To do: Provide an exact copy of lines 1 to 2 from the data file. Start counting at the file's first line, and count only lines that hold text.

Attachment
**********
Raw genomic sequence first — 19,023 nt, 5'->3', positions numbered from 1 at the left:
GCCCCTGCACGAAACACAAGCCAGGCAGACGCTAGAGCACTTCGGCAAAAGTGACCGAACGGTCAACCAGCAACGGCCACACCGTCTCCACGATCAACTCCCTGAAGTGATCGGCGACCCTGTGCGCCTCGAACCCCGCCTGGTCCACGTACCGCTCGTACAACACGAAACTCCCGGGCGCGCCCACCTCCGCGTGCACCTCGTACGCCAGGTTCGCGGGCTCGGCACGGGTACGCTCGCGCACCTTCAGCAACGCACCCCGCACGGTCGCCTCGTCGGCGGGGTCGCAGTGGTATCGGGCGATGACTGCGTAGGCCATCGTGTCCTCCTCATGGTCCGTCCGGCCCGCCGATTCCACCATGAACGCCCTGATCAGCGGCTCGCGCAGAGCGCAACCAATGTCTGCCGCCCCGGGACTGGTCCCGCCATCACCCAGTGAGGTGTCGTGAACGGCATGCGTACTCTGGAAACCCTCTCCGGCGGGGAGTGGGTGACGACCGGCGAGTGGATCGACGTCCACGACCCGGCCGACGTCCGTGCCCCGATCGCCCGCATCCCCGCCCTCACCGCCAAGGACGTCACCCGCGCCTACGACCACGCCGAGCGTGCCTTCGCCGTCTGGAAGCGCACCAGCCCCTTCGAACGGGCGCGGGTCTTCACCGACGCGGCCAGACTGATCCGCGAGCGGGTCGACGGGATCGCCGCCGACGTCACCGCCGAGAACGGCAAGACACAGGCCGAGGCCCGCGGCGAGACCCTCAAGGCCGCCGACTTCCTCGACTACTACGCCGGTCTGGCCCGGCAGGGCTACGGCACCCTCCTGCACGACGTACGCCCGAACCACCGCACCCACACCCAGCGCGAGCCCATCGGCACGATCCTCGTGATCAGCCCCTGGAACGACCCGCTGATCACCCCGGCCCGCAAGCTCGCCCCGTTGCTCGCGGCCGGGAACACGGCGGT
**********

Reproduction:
Raw genomic sequence first — 19,023 nt, 5'->3', positions numbered from 1 at the left:
GCCCCTGCACGAAACACAAGCCAGGCAGACGCTAGAGCACTTCGGCAAAAGTGACCGAACGGTCAACCAGCAACGGCCACACCGTCTCCACGATCAACTCCCTGAAGTGATCGGCGACCCTGTGCGCCTCGAACCCCGCCTGGTCCACGTACCGCTCGTACAACACGAAACTCCCGGGCGCGCCCACCTCCGCGTGCACCTCGTACGCCAGGTTCGCGGGCTCGGCACGGGTACGCTCGCGCACCTTCAGCAACGCACCCCGCACGGTCGCCTCGTCGGCGGGGTCGCAGTGGTATCGGGCGATGACTGCGTAGGCCATCGTGTCCTCCTCATGGTCCGTCCGGCCCGCCGATTCCACCATGAACGCCCTGATCAGCGGCTCGCGCAGAGCGCAACCAATGTCTGCCGCCCCGGGACTGGTCCCGCCATCACCCAGTGAGGTGTCGTGAACGGCATGCGTACTCTGGAAACCCTCTCCGGCGGGGAGTGGGTGACGACCGGCGAGTGGATCGACGTCCACGACCCGGCCGACGTCCGTGCCCCGATCGCCCGCATCCCCGCCCTCACCGCCAAGGACGTCACCCGCGCCTACGACCACGCCGAGCGTGCCTTCGCCGTCTGGAAGCGCACCAGCCCCTTCGAACGGGCGCGGGTCTTCACCGACGCGGCCAGACTGATCCGCGAGCGGGTCGACGGGATCGCCGCCGACGTCACCGCCGAGAACGGCAAGACACAGGCCGAGGCCCGCGGCGAGACCCTCAAGGCCGCCGACTTCCTCGACTACTACGCCGGTCTGGCCCGGCAGGGCTACGGCACCCTCCTGCACGACGTACGCCCGAACCACCGCACCCACACCCAGCGCGAGCCCATCGGCACGATCCTCGTGATCAGCCCCTGGAACGACCCGCTGATCACCCCGGCCCGCAAGCTCGCCCCGTTGCTCGCGGCCGGGAACACGGCGGT